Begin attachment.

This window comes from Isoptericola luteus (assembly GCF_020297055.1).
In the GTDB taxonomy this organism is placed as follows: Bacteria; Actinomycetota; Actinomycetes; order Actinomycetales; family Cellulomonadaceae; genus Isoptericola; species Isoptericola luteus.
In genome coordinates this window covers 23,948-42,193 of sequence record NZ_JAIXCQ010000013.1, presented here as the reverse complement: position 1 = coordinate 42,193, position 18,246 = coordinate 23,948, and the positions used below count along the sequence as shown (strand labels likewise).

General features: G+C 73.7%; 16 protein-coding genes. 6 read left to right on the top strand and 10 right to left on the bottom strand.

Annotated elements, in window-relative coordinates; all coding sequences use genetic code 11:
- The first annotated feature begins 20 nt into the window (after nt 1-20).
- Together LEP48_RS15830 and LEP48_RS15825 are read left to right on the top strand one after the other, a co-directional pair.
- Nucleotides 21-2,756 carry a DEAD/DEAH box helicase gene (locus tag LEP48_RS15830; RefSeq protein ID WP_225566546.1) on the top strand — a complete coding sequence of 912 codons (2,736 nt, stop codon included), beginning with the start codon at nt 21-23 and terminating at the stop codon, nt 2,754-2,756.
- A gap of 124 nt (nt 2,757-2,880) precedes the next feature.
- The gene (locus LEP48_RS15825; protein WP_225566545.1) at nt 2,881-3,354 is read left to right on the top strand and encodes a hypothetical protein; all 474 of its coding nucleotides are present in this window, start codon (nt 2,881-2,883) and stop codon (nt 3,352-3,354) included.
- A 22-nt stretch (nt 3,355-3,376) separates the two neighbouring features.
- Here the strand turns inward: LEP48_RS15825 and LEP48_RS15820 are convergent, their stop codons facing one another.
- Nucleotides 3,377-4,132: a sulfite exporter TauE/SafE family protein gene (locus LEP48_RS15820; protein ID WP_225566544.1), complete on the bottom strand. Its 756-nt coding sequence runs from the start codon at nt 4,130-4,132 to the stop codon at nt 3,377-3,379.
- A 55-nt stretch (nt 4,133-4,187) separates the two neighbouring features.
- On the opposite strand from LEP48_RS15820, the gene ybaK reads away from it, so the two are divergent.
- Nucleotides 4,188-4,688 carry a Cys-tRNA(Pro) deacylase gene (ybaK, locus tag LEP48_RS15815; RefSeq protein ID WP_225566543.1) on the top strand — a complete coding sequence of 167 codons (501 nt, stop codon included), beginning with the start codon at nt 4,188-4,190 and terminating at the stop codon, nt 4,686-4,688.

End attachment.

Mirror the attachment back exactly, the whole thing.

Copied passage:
This window comes from Isoptericola luteus (assembly GCF_020297055.1).
In the GTDB taxonomy this organism is placed as follows: Bacteria; Actinomycetota; Actinomycetes; order Actinomycetales; family Cellulomonadaceae; genus Isoptericola; species Isoptericola luteus.
In genome coordinates this window covers 23,948-42,193 of sequence record NZ_JAIXCQ010000013.1, presented here as the reverse complement: position 1 = coordinate 42,193, position 18,246 = coordinate 23,948, and the positions used below count along the sequence as shown (strand labels likewise).

General features: G+C 73.7%; 16 protein-coding genes. 6 read left to right on the top strand and 10 right to left on the bottom strand.

Annotated elements, in window-relative coordinates; all coding sequences use genetic code 11:
- The first annotated feature begins 20 nt into the window (after nt 1-20).
- Together LEP48_RS15830 and LEP48_RS15825 are read left to right on the top strand one after the other, a co-directional pair.
- Nucleotides 21-2,756 carry a DEAD/DEAH box helicase gene (locus tag LEP48_RS15830; RefSeq protein ID WP_225566546.1) on the top strand — a complete coding sequence of 912 codons (2,736 nt, stop codon included), beginning with the start codon at nt 21-23 and terminating at the stop codon, nt 2,754-2,756.
- A gap of 124 nt (nt 2,757-2,880) precedes the next feature.
- The gene (locus LEP48_RS15825; protein WP_225566545.1) at nt 2,881-3,354 is read left to right on the top strand and encodes a hypothetical protein; all 474 of its coding nucleotides are present in this window, start codon (nt 2,881-2,883) and stop codon (nt 3,352-3,354) included.
- A 22-nt stretch (nt 3,355-3,376) separates the two neighbouring features.
- Here the strand turns inward: LEP48_RS15825 and LEP48_RS15820 are convergent, their stop codons facing one another.
- Nucleotides 3,377-4,132: a sulfite exporter TauE/SafE family protein gene (locus LEP48_RS15820; protein ID WP_225566544.1), complete on the bottom strand. Its 756-nt coding sequence runs from the start codon at nt 4,130-4,132 to the stop codon at nt 3,377-3,379.
- A 55-nt stretch (nt 4,133-4,187) separates the two neighbouring features.
- On the opposite strand from LEP48_RS15820, the gene ybaK reads away from it, so the two are divergent.
- Nucleotides 4,188-4,688 carry a Cys-tRNA(Pro) deacylase gene (ybaK, locus tag LEP48_RS15815; RefSeq protein ID WP_225566543.1) on the top strand — a complete coding sequence of 167 codons (501 nt, stop codon included), beginning with the start codon at nt 4,188-4,190 and terminating at the stop codon, nt 4,686-4,688.